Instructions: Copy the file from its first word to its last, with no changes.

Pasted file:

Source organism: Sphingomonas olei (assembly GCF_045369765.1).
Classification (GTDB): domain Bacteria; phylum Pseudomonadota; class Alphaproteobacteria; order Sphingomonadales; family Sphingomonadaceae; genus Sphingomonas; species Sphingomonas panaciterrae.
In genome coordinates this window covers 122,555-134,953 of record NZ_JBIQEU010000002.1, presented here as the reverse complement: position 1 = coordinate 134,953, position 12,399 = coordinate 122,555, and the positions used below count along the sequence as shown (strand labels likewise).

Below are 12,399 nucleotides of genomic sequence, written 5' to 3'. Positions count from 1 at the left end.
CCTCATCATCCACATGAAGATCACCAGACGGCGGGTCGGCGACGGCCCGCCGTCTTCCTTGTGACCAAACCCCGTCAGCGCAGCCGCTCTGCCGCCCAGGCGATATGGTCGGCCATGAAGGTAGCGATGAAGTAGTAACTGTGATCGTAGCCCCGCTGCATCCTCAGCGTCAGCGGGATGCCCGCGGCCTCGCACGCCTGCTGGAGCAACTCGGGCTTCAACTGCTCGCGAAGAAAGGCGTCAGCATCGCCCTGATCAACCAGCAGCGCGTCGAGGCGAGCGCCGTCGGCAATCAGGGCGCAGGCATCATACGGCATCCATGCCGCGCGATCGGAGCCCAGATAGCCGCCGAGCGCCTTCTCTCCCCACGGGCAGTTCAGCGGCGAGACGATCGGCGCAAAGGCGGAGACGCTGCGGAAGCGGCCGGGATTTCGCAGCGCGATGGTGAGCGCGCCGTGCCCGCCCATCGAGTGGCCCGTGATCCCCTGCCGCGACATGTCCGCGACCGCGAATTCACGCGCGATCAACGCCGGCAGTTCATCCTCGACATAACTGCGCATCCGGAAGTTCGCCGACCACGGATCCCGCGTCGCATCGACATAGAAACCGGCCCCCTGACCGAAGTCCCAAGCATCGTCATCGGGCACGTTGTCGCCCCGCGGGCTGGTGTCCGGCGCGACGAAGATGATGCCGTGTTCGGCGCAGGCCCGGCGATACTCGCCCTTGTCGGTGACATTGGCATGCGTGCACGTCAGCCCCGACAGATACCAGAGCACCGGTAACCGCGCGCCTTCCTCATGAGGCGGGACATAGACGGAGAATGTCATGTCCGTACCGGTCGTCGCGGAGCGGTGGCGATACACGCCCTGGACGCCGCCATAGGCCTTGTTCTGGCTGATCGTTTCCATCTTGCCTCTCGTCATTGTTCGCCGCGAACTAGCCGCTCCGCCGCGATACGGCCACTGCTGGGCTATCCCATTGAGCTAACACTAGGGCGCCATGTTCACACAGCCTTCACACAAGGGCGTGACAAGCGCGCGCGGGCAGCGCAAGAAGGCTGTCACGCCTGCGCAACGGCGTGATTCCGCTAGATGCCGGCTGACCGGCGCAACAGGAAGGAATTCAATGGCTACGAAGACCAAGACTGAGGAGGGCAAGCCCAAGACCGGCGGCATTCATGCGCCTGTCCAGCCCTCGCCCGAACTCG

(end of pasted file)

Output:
Source organism: Sphingomonas olei (assembly GCF_045369765.1).
Classification (GTDB): domain Bacteria; phylum Pseudomonadota; class Alphaproteobacteria; order Sphingomonadales; family Sphingomonadaceae; genus Sphingomonas; species Sphingomonas panaciterrae.
In genome coordinates this window covers 122,555-134,953 of record NZ_JBIQEU010000002.1, presented here as the reverse complement: position 1 = coordinate 134,953, position 12,399 = coordinate 122,555, and the positions used below count along the sequence as shown (strand labels likewise).

Below are 12,399 nucleotides of genomic sequence, written 5' to 3'. Positions count from 1 at the left end.
CCTCATCATCCACATGAAGATCACCAGACGGCGGGTCGGCGACGGCCCGCCGTCTTCCTTGTGACCAAACCCCGTCAGCGCAGCCGCTCTGCCGCCCAGGCGATATGGTCGGCCATGAAGGTAGCGATGAAGTAGTAACTGTGATCGTAGCCCCGCTGCATCCTCAGCGTCAGCGGGATGCCCGCGGCCTCGCACGCCTGCTGGAGCAACTCGGGCTTCAACTGCTCGCGAAGAAAGGCGTCAGCATCGCCCTGATCAACCAGCAGCGCGTCGAGGCGAGCGCCGTCGGCAATCAGGGCGCAGGCATCATACGGCATCCATGCCGCGCGATCGGAGCCCAGATAGCCGCCGAGCGCCTTCTCTCCCCACGGGCAGTTCAGCGGCGAGACGATCGGCGCAAAGGCGGAGACGCTGCGGAAGCGGCCGGGATTTCGCAGCGCGATGGTGAGCGCGCCGTGCCCGCCCATCGAGTGGCCCGTGATCCCCTGCCGCGACATGTCCGCGACCGCGAATTCACGCGCGATCAACGCCGGCAGTTCATCCTCGACATAACTGCGCATCCGGAAGTTCGCCGACCACGGATCCCGCGTCGCATCGACATAGAAACCGGCCCCCTGACCGAAGTCCCAAGCATCGTCATCGGGCACGTTGTCGCCCCGCGGGCTGGTGTCCGGCGCGACGAAGATGATGCCGTGTTCGGCGCAGGCCCGGCGATACTCGCCCTTGTCGGTGACATTGGCATGCGTGCACGTCAGCCCCGACAGATACCAGAGCACCGGTAACCGCGCGCCTTCCTCATGAGGCGGGACATAGACGGAGAATGTCATGTCCGTACCGGTCGTCGCGGAGCGGTGGCGATACACGCCCTGGACGCCGCCATAGGCCTTGTTCTGGCTGATCGTTTCCATCTTGCCTCTCGTCATTGTTCGCCGCGAACTAGCCGCTCCGCCGCGATACGGCCACTGCTGGGCTATCCCATTGAGCTAACACTAGGGCGCCATGTTCACACAGCCTTCACACAAGGGCGTGACAAGCGCGCGCGGGCAGCGCAAGAAGGCTGTCACGCCTGCGCAACGGCGTGATTCCGCTAGATGCCGGCTGACCGGCGCAACAGGAAGGAATTCAATGGCTACGAAGACCAAGACTGAGGAGGGCAAGCCCAAGACCGGCGGCATTCATGCGCCTGTCCAGCCCTCGCCCGAACTCG